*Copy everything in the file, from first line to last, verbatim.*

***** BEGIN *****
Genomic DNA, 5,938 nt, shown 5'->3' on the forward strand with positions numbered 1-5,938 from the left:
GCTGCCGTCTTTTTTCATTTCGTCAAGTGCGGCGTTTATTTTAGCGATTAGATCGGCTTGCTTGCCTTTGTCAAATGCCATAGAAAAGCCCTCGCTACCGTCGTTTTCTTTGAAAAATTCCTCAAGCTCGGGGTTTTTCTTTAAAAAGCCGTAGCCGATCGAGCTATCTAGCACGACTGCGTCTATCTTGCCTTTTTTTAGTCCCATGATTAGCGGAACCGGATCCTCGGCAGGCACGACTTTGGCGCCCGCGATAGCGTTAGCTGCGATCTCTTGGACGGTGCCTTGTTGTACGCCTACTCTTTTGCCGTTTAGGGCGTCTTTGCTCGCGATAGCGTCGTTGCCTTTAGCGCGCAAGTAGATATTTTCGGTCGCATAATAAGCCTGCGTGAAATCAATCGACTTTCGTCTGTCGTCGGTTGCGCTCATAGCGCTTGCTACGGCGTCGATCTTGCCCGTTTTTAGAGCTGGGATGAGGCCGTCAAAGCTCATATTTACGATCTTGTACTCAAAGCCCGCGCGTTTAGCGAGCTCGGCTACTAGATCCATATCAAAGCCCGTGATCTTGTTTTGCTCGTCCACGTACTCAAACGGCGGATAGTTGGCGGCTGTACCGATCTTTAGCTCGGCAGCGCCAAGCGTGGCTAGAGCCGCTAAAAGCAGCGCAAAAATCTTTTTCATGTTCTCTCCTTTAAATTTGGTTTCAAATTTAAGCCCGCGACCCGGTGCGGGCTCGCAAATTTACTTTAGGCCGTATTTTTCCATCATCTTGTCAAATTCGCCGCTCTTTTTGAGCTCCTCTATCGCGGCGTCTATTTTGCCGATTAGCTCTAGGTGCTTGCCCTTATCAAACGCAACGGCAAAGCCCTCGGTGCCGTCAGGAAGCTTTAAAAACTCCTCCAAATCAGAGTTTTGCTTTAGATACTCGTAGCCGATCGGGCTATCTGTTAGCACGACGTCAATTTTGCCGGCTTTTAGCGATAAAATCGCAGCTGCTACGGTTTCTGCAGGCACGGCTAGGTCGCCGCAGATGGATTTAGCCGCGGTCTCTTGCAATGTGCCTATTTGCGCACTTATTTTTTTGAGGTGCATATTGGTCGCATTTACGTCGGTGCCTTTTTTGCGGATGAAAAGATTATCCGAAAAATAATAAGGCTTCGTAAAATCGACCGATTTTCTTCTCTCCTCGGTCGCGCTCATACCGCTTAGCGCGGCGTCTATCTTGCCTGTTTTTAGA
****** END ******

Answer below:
Genomic DNA, 5,938 nt, shown 5'->3' on the forward strand with positions numbered 1-5,938 from the left:
GCTGCCGTCTTTTTTCATTTCGTCAAGTGCGGCGTTTATTTTAGCGATTAGATCGGCTTGCTTGCCTTTGTCAAATGCCATAGAAAAGCCCTCGCTACCGTCGTTTTCTTTGAAAAATTCCTCAAGCTCGGGGTTTTTCTTTAAAAAGCCGTAGCCGATCGAGCTATCTAGCACGACTGCGTCTATCTTGCCTTTTTTTAGTCCCATGATTAGCGGAACCGGATCCTCGGCAGGCACGACTTTGGCGCCCGCGATAGCGTTAGCTGCGATCTCTTGGACGGTGCCTTGTTGTACGCCTACTCTTTTGCCGTTTAGGGCGTCTTTGCTCGCGATAGCGTCGTTGCCTTTAGCGCGCAAGTAGATATTTTCGGTCGCATAATAAGCCTGCGTGAAATCAATCGACTTTCGTCTGTCGTCGGTTGCGCTCATAGCGCTTGCTACGGCGTCGATCTTGCCCGTTTTTAGAGCTGGGATGAGGCCGTCAAAGCTCATATTTACGATCTTGTACTCAAAGCCCGCGCGTTTAGCGAGCTCGGCTACTAGATCCATATCAAAGCCCGTGATCTTGTTTTGCTCGTCCACGTACTCAAACGGCGGATAGTTGGCGGCTGTACCGATCTTTAGCTCGGCAGCGCCAAGCGTGGCTAGAGCCGCTAAAAGCAGCGCAAAAATCTTTTTCATGTTCTCTCCTTTAAATTTGGTTTCAAATTTAAGCCCGCGACCCGGTGCGGGCTCGCAAATTTACTTTAGGCCGTATTTTTCCATCATCTTGTCAAATTCGCCGCTCTTTTTGAGCTCCTCTATCGCGGCGTCTATTTTGCCGATTAGCTCTAGGTGCTTGCCCTTATCAAACGCAACGGCAAAGCCCTCGGTGCCGTCAGGAAGCTTTAAAAACTCCTCCAAATCAGAGTTTTGCTTTAGATACTCGTAGCCGATCGGGCTATCTGTTAGCACGACGTCAATTTTGCCGGCTTTTAGCGATAAAATCGCAGCTGCTACGGTTTCTGCAGGCACGGCTAGGTCGCCGCAGATGGATTTAGCCGCGGTCTCTTGCAATGTGCCTATTTGCGCACTTATTTTTTTGAGGTGCATATTGGTCGCATTTACGTCGGTGCCTTTTTTGCGGATGAAAAGATTATCCGAAAAATAATAAGGCTTCGTAAAATCGACCGATTTTCTTCTCTCCTCGGTCGCGCTCATACCGCTTAGCGCGGCGTCTATCTTGCCTGTTTTTAGA